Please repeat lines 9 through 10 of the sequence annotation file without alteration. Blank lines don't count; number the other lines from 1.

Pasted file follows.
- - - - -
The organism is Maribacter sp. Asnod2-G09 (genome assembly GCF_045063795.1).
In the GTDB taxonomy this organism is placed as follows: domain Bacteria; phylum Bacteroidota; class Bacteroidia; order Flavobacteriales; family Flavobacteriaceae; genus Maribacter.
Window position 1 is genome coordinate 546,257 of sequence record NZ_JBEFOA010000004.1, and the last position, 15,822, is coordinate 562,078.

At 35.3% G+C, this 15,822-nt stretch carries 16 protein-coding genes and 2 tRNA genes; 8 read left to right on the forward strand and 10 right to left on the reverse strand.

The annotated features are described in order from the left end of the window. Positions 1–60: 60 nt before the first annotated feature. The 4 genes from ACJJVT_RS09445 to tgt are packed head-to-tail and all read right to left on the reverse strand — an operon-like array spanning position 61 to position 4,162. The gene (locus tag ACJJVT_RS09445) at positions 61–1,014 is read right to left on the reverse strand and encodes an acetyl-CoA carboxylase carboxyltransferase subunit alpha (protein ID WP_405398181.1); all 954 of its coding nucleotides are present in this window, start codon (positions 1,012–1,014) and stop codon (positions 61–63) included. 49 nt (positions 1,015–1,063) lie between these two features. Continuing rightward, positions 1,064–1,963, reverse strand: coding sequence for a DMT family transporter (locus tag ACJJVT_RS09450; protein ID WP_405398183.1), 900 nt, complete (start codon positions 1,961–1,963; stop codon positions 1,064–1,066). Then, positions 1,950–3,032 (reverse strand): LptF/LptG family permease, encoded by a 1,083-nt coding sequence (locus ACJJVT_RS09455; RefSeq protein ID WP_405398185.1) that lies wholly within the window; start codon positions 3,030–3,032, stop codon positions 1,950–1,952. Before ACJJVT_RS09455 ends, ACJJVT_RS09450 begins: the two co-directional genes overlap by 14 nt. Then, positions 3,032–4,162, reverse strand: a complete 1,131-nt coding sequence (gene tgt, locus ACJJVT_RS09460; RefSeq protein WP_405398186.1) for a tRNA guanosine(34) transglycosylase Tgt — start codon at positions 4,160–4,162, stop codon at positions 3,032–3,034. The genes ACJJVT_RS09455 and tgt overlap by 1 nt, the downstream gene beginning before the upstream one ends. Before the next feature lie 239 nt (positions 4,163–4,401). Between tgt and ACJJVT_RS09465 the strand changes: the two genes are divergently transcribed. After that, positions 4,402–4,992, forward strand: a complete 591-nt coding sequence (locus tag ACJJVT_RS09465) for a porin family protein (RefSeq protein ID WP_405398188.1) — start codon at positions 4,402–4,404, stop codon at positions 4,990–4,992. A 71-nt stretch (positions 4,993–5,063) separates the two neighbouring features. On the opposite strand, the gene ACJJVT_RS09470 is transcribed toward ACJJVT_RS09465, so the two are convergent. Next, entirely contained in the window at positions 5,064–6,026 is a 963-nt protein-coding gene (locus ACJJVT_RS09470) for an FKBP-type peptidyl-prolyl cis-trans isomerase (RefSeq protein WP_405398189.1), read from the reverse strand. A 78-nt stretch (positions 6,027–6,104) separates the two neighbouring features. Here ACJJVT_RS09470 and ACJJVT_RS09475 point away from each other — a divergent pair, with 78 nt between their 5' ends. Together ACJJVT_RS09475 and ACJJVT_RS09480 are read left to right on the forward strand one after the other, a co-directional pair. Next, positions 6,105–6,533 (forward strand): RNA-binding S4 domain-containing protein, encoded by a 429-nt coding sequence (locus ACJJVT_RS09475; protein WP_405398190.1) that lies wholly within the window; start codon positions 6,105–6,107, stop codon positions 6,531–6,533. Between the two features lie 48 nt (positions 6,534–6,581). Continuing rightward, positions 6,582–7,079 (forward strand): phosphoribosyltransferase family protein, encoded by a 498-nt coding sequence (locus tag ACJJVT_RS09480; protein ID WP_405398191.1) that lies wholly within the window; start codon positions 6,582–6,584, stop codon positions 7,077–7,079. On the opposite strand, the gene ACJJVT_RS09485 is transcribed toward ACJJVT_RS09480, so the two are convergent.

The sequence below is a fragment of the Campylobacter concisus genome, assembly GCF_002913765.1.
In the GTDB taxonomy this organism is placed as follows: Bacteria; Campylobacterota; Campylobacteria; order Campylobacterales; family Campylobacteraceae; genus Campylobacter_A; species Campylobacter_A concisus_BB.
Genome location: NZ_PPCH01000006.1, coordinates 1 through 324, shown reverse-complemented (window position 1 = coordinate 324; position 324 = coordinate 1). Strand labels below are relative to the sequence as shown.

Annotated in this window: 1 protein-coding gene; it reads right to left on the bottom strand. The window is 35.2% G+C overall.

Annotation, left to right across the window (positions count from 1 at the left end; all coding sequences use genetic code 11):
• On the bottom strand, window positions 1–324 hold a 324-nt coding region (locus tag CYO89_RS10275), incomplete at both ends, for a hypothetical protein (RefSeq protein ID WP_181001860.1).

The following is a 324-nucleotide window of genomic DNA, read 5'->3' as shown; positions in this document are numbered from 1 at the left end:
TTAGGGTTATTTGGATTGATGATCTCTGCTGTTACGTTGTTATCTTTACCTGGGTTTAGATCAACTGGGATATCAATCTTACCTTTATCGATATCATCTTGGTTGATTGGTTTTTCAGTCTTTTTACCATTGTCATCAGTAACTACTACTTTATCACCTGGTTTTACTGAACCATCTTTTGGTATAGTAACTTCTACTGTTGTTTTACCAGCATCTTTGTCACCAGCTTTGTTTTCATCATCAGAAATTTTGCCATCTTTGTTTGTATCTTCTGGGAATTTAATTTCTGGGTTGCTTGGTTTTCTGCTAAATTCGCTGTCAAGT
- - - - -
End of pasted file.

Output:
Annotated in this window: 1 protein-coding gene; it reads right to left on the bottom strand. The window is 35.2% G+C overall.

Annotation, left to right across the window (positions count from 1 at the left end; all coding sequences use genetic code 11):